If you want a nature scene to come to life for your readers, you may have to close your eyes to nature so you can tune into your other senses. I used this idea as a prompt two years ago and thought it’d be valuable to repost. If you can, visit the natural location where you want to set your scene. Then close your eyes. What do your other four senses tell you?
I sat in the woods behind our house one morning. Below are my impressions.
- Insects droning, maybe cicadas
- Murmur and swoosh of traffic
- Wet feet from dewy grass
- Bird call like a squeaky toy
- Drop of water on my hair
- Touch of falling leaves
- Rough, warty bark
- Scent of dampness
- Almost without me thinking, feet sensing contour of ground and adapting.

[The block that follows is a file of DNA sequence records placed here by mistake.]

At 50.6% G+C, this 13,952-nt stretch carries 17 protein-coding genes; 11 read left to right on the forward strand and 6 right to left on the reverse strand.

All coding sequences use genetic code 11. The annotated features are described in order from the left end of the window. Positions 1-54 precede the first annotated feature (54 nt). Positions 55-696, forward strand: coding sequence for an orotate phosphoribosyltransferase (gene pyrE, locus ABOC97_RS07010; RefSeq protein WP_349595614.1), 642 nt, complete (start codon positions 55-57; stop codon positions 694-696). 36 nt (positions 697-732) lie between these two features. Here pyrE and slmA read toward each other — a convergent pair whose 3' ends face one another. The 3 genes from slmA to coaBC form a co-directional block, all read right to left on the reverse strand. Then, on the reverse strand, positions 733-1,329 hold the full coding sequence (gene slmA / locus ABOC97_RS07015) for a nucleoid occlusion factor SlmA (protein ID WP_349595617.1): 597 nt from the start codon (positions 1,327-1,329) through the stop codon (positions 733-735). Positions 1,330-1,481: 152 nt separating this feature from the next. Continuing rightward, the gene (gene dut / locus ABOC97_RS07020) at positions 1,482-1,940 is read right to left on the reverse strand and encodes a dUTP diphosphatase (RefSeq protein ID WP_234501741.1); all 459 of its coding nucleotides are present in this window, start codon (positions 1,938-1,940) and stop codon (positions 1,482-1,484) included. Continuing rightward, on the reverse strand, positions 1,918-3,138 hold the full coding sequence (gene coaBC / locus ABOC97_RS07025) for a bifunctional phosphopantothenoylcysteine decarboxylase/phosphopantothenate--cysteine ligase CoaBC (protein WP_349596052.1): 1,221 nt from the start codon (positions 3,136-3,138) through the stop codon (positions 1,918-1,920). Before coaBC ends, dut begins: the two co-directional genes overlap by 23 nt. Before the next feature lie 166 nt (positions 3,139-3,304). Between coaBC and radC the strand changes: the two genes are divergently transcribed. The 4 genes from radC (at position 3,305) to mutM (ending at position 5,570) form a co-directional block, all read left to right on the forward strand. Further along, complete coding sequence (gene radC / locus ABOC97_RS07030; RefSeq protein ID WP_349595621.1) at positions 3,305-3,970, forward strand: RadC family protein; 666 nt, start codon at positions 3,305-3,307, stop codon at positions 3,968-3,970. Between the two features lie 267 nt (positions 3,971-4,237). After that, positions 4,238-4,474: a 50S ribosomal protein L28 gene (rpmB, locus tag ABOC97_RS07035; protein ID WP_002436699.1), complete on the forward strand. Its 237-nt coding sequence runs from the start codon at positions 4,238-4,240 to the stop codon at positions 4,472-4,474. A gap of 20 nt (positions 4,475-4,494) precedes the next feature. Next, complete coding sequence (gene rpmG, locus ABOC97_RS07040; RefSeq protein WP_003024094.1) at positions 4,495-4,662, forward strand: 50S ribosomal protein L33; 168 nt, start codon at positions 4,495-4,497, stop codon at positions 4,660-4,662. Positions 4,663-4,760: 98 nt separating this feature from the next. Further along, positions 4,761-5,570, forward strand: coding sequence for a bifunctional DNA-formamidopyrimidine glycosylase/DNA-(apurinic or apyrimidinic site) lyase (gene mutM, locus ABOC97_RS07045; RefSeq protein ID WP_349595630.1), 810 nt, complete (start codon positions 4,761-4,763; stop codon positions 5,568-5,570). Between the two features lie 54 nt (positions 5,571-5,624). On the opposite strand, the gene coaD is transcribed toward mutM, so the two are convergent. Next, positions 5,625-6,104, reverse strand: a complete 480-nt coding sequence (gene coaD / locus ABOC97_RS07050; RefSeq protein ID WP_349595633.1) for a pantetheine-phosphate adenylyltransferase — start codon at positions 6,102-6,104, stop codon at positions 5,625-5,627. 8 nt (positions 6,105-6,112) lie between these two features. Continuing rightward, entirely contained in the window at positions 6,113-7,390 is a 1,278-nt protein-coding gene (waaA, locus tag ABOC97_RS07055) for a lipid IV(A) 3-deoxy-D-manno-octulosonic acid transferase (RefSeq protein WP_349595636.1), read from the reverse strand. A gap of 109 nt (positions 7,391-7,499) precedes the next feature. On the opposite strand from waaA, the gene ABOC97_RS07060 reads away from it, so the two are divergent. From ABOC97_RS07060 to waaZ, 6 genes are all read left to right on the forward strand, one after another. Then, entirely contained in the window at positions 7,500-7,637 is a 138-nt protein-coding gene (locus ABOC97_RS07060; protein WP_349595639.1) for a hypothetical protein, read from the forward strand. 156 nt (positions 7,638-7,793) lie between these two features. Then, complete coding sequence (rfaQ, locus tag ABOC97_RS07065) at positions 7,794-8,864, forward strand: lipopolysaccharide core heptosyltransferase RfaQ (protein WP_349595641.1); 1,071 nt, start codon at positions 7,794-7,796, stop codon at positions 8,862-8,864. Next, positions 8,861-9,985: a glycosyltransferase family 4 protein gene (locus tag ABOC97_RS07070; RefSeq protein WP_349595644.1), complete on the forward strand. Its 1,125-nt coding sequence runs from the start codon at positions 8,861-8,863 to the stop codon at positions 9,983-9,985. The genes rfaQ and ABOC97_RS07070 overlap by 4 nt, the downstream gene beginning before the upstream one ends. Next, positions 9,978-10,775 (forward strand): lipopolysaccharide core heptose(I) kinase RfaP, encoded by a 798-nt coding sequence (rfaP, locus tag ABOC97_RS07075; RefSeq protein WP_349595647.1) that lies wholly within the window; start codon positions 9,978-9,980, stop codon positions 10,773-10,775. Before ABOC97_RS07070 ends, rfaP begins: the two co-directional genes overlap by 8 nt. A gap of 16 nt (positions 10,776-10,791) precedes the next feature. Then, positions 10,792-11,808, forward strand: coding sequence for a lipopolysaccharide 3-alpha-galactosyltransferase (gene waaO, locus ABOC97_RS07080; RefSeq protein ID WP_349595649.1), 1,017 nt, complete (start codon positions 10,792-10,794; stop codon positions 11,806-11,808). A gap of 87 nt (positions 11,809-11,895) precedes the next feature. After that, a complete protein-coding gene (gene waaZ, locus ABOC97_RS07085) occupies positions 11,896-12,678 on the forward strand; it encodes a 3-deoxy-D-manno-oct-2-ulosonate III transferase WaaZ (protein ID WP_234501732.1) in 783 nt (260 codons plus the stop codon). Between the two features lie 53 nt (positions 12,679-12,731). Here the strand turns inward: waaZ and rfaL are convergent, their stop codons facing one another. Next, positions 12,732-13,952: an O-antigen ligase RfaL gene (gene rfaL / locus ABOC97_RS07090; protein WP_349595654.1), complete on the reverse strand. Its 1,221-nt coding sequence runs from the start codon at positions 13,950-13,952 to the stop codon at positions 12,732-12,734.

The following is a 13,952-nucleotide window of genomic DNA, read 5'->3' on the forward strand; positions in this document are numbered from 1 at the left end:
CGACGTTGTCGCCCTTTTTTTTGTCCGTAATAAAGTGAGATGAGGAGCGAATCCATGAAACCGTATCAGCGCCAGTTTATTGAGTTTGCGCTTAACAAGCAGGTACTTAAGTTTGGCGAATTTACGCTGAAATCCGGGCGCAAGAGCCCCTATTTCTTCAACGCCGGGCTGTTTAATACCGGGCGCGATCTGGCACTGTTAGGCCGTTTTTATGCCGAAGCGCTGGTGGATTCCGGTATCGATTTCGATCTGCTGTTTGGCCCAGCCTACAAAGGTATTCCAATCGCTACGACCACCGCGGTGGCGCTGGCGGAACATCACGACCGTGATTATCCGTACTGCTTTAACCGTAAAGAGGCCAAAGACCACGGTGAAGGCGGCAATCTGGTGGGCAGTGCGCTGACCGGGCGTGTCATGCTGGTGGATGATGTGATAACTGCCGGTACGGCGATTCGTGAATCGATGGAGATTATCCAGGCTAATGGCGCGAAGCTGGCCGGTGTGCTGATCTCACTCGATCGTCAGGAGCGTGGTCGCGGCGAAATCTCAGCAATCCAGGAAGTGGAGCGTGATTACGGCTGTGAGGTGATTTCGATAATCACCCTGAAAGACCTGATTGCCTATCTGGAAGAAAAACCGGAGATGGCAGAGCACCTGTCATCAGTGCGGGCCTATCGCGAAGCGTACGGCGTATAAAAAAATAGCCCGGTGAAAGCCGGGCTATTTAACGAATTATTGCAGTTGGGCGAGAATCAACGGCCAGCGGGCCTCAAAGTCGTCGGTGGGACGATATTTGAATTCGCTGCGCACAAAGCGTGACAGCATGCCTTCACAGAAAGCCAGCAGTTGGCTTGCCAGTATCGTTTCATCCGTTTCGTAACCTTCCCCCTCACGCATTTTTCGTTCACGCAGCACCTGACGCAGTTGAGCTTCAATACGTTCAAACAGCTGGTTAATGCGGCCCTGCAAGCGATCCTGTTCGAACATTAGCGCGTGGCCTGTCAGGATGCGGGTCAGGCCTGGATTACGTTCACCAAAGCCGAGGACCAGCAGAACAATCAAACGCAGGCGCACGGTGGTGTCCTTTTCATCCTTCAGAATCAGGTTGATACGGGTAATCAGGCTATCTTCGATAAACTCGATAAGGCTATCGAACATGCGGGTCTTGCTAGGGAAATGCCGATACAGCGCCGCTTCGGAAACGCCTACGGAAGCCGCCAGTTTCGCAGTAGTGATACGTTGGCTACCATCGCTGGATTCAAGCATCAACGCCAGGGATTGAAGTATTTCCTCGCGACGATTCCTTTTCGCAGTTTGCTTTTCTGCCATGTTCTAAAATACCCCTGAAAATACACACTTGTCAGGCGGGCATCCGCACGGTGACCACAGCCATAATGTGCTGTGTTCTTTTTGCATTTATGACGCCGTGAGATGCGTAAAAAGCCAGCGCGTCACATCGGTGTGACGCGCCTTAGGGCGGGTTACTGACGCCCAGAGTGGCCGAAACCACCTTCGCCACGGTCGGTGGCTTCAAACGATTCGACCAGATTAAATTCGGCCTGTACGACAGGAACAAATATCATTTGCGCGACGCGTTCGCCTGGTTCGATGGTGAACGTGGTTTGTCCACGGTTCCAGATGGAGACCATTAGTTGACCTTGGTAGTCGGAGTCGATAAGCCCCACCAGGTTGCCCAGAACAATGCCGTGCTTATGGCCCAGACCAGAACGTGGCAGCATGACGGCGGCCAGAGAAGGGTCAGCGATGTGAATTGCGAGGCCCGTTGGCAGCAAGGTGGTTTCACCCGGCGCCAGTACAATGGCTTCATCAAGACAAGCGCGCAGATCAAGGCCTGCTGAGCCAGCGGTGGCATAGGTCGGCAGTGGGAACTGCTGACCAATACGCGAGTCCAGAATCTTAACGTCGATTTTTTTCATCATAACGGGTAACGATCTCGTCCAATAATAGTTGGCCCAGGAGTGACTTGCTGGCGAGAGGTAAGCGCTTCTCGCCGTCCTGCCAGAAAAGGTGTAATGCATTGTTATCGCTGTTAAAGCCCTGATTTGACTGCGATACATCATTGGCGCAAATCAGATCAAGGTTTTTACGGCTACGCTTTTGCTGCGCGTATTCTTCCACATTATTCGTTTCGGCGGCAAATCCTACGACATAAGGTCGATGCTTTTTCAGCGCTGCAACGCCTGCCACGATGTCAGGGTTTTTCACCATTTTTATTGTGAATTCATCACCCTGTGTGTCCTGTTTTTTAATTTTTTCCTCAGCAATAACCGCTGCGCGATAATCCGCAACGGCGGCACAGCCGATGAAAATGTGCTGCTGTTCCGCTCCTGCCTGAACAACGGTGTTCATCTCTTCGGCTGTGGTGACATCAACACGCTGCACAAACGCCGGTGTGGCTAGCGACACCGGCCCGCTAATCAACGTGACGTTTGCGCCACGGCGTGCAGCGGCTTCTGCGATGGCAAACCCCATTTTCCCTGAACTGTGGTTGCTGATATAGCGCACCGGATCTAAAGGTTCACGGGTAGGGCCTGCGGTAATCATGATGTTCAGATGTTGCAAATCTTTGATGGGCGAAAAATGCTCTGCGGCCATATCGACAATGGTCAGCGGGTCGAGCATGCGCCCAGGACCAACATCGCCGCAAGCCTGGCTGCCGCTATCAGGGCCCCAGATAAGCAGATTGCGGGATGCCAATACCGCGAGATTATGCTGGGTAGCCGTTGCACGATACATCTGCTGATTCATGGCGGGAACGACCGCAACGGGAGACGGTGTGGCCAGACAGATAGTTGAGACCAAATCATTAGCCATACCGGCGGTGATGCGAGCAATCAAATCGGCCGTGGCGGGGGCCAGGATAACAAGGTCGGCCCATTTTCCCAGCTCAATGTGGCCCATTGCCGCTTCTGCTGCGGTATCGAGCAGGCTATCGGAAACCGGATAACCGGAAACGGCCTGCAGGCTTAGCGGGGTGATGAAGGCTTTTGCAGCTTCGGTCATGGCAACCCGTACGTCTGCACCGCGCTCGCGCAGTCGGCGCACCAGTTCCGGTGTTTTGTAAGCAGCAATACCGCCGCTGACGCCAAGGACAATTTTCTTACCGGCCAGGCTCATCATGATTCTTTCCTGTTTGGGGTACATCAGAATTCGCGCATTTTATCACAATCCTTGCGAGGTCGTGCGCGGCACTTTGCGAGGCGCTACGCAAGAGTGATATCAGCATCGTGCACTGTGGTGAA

- Variety of bird calls and chirps
Now I can incorporate these senses into a scene, depending on what kind of mood I want to create.
If my feet got any wetter, I’d sprout webbing between my toes. Water dropped onto my hair from the low branches and dampness overwhelmed any other scent. Could you drown on dry land? It seemed possible this morning.
The cicadas hummed in their hidden homes as I strolled in the green shade of the morning woods. Bird calls bounced among the trees. The murmur of traffic wasn’t even a distraction, blending with the cicadas so well that it faded from notice.
Leaves crunched under my feet, and I froze. Had anyone heard me? The cicadas droned, uninterrupted. A drop of water plopped onto the top of my head. My hand groped for support and found it on the warty bark of a slender tree. Catching my breath in my throat, I took another step, my tennis shoes soaked from the drenched ground cover of dead tree debris.
For more posts on writing about nature, click here.
Sit in some natural spot and close your eyes to nature. What do you discover?